Updated Mar. 2, 2012 at 8:45pm: It now appears that rather than proposing a slate of potential new Commissioners, the process will be to have open nominations from the floor and an election.
The Globe and Mail’s Kelly Grant reports that there will be a move by TTC Chair Karen Stintz and her supporters to unseat the Gang of Five responsible for the firing of Gary Webster at next week’s Council Meeting.
Updated: Tess Kalinowski and Paul Maloney from the Star weigh in on the story.
The original “compromise” allegedly worked out with Mayor Ford for an updated TTC had been for an 11-member board with 5 “citizen” members and 6 Councillors, one of whom would be appointed as Chair by Council. Any upheaval would wait until June after the choice of citizen members was completed.
Recent news from the Mayor, his brother Doug, and other supporters shows that “compromise” is the last word on their mind when it comes to transit planning. In quick succession, recent days brought us proposals for new taxes and fees, development charges, a casino, a lottery and even a new set of toll expressways to allow Doug to get downtown without congestion. Each of these schemes has been more outrageous, ill-considered, hare-brained and short-lived as its predecessor.
Clearly, the Fords’ policy brains-trust is spinning out of control in a desperate attempt to find any way to bring credibility to a Sheppard Subway funding plan. A few Councillors are gullible enough (or still afraid enough of the Mayor) to go along with this charade, but we will see how all that works out at a special Council meeting of March 21.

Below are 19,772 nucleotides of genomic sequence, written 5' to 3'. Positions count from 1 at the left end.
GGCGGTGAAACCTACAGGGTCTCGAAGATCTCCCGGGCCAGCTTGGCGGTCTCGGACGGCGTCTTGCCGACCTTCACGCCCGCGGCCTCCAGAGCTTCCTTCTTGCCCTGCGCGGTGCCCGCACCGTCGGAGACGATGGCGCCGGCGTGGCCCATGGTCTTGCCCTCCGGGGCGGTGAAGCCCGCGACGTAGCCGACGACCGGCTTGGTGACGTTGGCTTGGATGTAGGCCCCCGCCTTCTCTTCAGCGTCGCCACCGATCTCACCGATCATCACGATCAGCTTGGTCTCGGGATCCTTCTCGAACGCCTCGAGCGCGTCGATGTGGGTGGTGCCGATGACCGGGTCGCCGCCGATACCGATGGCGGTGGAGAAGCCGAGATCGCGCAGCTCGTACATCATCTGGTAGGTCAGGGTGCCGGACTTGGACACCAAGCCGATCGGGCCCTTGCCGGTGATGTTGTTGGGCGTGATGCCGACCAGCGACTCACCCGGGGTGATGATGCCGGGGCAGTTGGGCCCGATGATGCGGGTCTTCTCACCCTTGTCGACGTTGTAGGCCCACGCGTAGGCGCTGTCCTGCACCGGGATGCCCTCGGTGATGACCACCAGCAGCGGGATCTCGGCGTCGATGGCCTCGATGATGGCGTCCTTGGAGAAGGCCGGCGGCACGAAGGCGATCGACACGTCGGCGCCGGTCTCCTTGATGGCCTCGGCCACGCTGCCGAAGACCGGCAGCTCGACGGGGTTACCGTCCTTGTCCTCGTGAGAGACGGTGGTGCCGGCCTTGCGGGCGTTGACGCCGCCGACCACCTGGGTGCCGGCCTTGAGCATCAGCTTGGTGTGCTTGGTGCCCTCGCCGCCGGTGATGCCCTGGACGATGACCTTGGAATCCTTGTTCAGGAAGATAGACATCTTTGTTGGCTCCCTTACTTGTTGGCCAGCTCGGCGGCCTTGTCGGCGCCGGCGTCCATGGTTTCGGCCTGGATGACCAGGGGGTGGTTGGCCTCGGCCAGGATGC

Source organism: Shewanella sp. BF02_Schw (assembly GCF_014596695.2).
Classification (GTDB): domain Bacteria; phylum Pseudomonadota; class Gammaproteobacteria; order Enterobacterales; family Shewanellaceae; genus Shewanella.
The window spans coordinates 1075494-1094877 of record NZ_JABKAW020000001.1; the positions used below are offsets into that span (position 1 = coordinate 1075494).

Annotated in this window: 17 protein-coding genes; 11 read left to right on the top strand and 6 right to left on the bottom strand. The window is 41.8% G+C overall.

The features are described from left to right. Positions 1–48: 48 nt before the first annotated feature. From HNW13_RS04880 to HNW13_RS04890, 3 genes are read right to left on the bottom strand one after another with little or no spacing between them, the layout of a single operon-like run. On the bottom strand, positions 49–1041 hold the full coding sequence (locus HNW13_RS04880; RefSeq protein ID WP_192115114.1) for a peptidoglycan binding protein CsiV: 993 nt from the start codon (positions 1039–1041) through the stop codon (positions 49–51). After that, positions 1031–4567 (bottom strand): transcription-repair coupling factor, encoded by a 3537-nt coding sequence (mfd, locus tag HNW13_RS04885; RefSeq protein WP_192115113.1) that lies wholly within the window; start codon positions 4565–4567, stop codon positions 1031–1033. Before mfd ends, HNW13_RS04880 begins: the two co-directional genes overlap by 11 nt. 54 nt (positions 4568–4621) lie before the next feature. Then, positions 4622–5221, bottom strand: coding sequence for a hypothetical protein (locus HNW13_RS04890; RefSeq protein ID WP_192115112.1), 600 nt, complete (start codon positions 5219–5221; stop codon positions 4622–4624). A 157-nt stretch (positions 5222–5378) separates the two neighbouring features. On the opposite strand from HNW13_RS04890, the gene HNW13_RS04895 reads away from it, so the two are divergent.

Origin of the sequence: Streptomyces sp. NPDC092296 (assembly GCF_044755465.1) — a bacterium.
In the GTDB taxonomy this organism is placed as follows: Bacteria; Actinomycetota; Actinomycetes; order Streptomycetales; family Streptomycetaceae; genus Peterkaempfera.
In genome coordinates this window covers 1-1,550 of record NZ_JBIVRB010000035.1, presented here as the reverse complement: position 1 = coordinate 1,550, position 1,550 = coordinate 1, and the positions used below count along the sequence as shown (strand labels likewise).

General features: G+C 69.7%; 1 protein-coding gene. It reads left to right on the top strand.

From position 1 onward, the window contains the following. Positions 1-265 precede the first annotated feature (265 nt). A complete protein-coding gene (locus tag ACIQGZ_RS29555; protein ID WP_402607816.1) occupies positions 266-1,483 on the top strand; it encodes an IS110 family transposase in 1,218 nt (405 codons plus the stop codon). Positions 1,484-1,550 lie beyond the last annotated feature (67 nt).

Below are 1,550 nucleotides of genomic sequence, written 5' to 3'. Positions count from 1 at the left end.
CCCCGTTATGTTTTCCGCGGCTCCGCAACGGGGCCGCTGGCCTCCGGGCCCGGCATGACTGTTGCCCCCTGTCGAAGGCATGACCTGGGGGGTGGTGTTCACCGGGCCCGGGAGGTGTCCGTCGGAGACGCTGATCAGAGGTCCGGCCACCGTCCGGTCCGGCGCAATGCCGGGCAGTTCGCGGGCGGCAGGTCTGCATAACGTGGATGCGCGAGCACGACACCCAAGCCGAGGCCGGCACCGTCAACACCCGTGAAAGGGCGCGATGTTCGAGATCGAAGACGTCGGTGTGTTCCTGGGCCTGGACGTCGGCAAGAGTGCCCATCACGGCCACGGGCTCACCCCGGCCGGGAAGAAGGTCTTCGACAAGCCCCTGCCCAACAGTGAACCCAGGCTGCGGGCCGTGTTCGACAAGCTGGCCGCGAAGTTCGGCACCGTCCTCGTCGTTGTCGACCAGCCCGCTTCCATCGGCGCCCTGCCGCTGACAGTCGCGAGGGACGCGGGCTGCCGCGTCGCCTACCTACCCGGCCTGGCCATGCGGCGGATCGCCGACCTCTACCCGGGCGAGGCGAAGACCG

Meanwhile, housecleaning now, not in June, is absolutely essential at the TTC to prevent the Commission from highjacking Council’s transit priorities.
Stintz now proposes to dissolve the existing Commission and replace it on an interim basis with seven Councillors. Four citizen members with transit expertise (not, I fervently hope, the political hacks such as Gordon Chong who once graced that board with the dubious value of their presence) will be added in June once the search process completes.
The proposed new Commission would include current Chair Stintz, former Vice-Chair Mihevc, current Vice-Chair Milczyn, current Commissioners Augimeri and Parker, plus Councillors de Baeremaeker and Colle. Only one of these, Milczyn, hails from the former Ford camp, and his position has been wavering.
Updated: Although the procedure now appears to be nominations and votes from the floor, we can expect that Council will divide into two camps, and that serious lobbying will occur for the handful of swing votes in the “mushy middle”.
Procedurally, this is possible because a report discussing the makeup of the Commission is on the March 5 agenda. Its original intent was to help Ford bolster his control of the board, but the timing has blown that scheme up in his face. If the left-centre group on Council succeeds in ripping the TTC from Ford’s control, we can be sure to see more moves to box in the Mayor and strip him of powers granted by Council.
A vote to replace the Commission will also be a straw vote on the future of the Sheppard LRT and of LRT plans in general because to lose the TTC will be a major political and strategic blow to Mayor Ford with more to come.
Some may argue that this will give him exactly the platform he needs for re-election (“they won’t let me fulfill the mandate you voters gave me”), but that argument will only play to Ford’s dwindling base. What Toronto, and any potential challenger to Ford, needs is a demonstration that Ford’s way is not the only option, and that the city can be a better place if run with a more progressive and collegial outlook at Council.